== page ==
MANILA, Philippines – Is hazing a valid reason to inflict torture on one's brother?
Despite the enactment of the Anti-Hazing Act of 2018, organizations continue to hold violent initiation rites which result in severe injuries – some even life-threatening. These organizations subject aspiring members to torture under the guise of instilling discipline and strengthening brotherhood. (READ: What's happening to hazing cases in the Philippines?)
Here's what Filipinos online had to say about the issue.
Keeping tradition alive
A number of netizens were quick to defend the need to "save the tradition" of hazing as a "form of discipline."
However, many Filipinos criticized the need to uphold such a ritual. Netizens dubbed hazing a "murderous tradition" that robbed the future of many promising young people.
"Some traditions must die," stated netizen Carmine Collera.
Others also stated hazing was used to justify the cycle of violence within one's organization. Raoul A. Gayotin cited hazing was a violent act "under the pretense of strengthening brotherhood."
"[Hazing] is being passed on by the senior members to the neophyte members as a traditional way to get even," Gayotin wrote.
Netizen Allan Kingjames Castro questioned the need for hazing to "toughen" new PMA members. "Hindi naman lahat gusto makapasok dyan [sa PMA] para maging matapang at matigas. Yung iba gusto lang nila mag lingkod sa bayan ng maayos at makatulong sa pamilya nila," he said.
(Not everyone enters the PMA to become tough and strong. Others just want to serve the country and their families.)
Several netizens have also called the PMA to hold the persons involved liable for Dormitorio's death.
Iris Lames stated PMA authorities could easily turn a blind eye to the incident. "Yung nagpapatakbo ng PMA hinahayaan mangyari yan kasi kahit sila umamin na nakaranas nito," she said.
(PMA authorities allow hazing to happen because they admit they too have undergone the ritual.)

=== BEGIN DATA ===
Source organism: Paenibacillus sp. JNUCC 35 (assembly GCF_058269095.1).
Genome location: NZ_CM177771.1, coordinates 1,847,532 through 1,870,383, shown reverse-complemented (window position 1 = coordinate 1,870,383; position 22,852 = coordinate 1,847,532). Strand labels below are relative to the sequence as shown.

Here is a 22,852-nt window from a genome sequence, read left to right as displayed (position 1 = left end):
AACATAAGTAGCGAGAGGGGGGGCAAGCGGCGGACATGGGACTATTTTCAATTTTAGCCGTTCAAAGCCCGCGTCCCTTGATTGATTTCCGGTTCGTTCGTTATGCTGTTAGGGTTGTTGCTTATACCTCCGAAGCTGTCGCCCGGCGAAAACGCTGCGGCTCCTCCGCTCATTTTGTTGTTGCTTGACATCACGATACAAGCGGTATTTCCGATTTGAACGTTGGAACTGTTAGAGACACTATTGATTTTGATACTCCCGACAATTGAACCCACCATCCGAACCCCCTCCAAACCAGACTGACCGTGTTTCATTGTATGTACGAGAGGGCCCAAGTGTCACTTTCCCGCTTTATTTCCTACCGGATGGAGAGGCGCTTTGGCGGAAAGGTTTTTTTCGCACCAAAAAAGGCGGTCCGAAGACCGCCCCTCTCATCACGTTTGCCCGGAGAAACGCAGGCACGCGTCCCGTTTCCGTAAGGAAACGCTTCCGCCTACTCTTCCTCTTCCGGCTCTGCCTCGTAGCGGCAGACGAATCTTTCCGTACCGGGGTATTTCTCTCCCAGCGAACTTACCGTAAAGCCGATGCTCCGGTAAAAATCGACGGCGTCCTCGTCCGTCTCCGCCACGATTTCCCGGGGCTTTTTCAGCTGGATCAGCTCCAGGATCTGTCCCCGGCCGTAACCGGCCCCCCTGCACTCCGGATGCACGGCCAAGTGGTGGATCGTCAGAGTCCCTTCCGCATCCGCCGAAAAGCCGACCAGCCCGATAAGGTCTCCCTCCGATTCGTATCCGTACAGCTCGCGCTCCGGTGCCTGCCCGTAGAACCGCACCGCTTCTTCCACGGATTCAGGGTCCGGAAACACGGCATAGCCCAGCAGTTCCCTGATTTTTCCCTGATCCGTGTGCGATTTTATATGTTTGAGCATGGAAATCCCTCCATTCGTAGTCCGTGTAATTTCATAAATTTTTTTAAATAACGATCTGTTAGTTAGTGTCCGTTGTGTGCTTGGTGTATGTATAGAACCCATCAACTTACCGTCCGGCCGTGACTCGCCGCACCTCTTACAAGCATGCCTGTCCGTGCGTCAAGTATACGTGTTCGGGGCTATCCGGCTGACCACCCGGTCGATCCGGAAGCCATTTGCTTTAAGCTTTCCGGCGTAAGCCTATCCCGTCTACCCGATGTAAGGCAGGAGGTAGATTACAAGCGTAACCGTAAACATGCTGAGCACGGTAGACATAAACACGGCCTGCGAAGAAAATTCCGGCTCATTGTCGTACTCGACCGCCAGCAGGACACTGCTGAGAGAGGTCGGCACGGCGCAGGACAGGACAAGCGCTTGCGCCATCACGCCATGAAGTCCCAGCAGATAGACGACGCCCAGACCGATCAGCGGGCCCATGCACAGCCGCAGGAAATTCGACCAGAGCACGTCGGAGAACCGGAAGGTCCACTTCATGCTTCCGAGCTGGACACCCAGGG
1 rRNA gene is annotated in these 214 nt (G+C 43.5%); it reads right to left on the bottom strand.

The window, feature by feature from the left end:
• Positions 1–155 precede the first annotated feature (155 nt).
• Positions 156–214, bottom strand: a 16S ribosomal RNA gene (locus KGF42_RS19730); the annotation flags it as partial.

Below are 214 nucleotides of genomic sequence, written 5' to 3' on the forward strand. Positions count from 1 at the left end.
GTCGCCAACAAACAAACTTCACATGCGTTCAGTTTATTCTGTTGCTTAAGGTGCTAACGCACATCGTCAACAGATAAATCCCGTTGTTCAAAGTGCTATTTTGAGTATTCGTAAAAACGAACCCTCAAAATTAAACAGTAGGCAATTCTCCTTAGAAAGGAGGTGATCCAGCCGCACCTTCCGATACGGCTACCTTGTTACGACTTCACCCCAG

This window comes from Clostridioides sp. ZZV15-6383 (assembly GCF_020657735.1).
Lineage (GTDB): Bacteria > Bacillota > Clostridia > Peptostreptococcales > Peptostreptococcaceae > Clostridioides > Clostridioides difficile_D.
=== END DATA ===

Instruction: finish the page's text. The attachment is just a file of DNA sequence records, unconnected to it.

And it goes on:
Former Magdalo representative Gary Alejano dubbed Dormitorio's death an "isolated incident", but called on the PMA to closely monitor its cadets and to raise awareness on the effects of hazing.
The death of Cdt Dormitorio is very unfortunate. I strongly condemn it. By all means, those responsible must be held legally liable. I believe this is an isolated incident but PMA should continue raising awareness on the effects of hazing and must consistently monitor the cadets. — Gary Alejano (@GaryAlejano) September 24, 2019
Netizen Kairo Asahi also stated perpetuating the tradition would only result in corruption in organizations. "Yung mga seniors alam na nilang mali pinagpapatuloy pa rin para makaganti sa ginawa sa kanila ng mas senior nila," he said.
(Seniors know what they're doing is wrong, but they continue to haze so they can get even with the seniors who hazed them.)
Other netizens explicitly cited Senator Bato dela Rosa, who in 2018 admitted his academy hazings made him the person he is today. Iñigo Abellar slammed dela Rosa, as well as, Philippine National Police (PNP) Chief Oscar Albayalde for blatantly ignoring anti-hazing laws despite being in government.
"You expect "lawmen" to know the law but here it isn’t the case," he wrote.
“Hazing made me who I am today” -Senator Bato “Hazing is a matter of personal perception” -PNP Chief Albayalde Hello mga “alagad ng batas” we have RA No. 8049 or the Anti Hazing Act of 1995 which bans hazing. You expect “lawmen” to know the law but here it isn’t the case. — Iñigo Abellar #HandsOffActivists (@InigoAbellar) September 23, 2019
Following Dormitorio's death, PMA Superintendent Lieutenant General Ronnie Evangelista resigned from his post on Tuesday, and said PMA leadership would ensure the cadet gets justice.
Many netizens stated there were better alternatives to initiate members. Edith Despa was in favor of replacing "inhuman, insensitive, and macho" rituals with nonviolent initiation practices that instill the same sense of discipline in members.
Several netizens agreed, and stated hazing was not necessary in forming cadets into respectful and disciplined soldiers.
Another netizen suggested initiation rites should be more "noble", and gave examples such as helping the elderly or persons with disabilities.
Here's what other people had to say about the issue:
Filipinos on hazing - Curated tweets by rapplerdotcom
Do you think hazing justifies torture? Why or why not? – Rappler.com